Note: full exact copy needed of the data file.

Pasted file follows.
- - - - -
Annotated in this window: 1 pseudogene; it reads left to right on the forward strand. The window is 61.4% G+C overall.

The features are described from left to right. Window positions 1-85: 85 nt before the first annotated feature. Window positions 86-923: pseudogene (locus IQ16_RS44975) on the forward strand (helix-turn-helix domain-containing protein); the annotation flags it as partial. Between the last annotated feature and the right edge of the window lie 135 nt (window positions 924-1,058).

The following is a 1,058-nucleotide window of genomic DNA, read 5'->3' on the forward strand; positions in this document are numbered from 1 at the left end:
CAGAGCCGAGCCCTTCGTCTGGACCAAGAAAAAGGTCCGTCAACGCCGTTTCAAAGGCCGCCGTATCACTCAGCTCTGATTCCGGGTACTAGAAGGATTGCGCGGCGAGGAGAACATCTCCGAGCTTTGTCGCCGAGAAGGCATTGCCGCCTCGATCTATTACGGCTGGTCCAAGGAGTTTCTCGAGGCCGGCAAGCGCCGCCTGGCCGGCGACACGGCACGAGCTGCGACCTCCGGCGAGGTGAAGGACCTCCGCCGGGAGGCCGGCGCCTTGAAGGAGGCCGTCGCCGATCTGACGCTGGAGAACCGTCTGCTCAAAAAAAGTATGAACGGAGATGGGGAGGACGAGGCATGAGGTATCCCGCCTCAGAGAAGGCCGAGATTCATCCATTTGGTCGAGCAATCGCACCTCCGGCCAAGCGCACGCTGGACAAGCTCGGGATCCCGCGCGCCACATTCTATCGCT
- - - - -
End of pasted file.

Annotated in this window: 1 pseudogene; it reads left to right on the forward strand. The window is 61.4% G+C overall.

The features are described from left to right. Window positions 1-85: 85 nt before the first annotated feature. Window positions 86-923: pseudogene (locus IQ16_RS44975) on the forward strand (helix-turn-helix domain-containing protein); the annotation flags it as partial. Between the last annotated feature and the right edge of the window lie 135 nt (window positions 924-1,058).

The following is a 1,058-nucleotide window of genomic DNA, read 5'->3' on the forward strand; positions in this document are numbered from 1 at the left end:
CAGAGCCGAGCCCTTCGTCTGGACCAAGAAAAAGGTCCGTCAACGCCGTTTCAAAGGCCGCCGTATCACTCAGCTCTGATTCCGGGTACTAGAAGGATTGCGCGGCGAGGAGAACATCTCCGAGCTTTGTCGCCGAGAAGGCATTGCCGCCTCGATCTATTACGGCTGGTCCAAGGAGTTTCTCGAGGCCGGCAAGCGCCGCCTGGCCGGCGACACGGCACGAGCTGCGACCTCCGGCGAGGTGAAGGACCTCCGCCGGGAGGCCGGCGCCTTGAAGGAGGCCGTCGCCGATCTGACGCTGGAGAACCGTCTGCTCAAAAAAAGTATGAACGGAGATGGGGAGGACGAGGCATGAGGTATCCCGCCTCAGAGAAGGCCGAGATTCATCCATTTGGTCGAGCAATCGCACCTCCGGCCAAGCGCACGCTGGACAAGCTCGGGATCCCGCGCGCCACATTCTATCGCT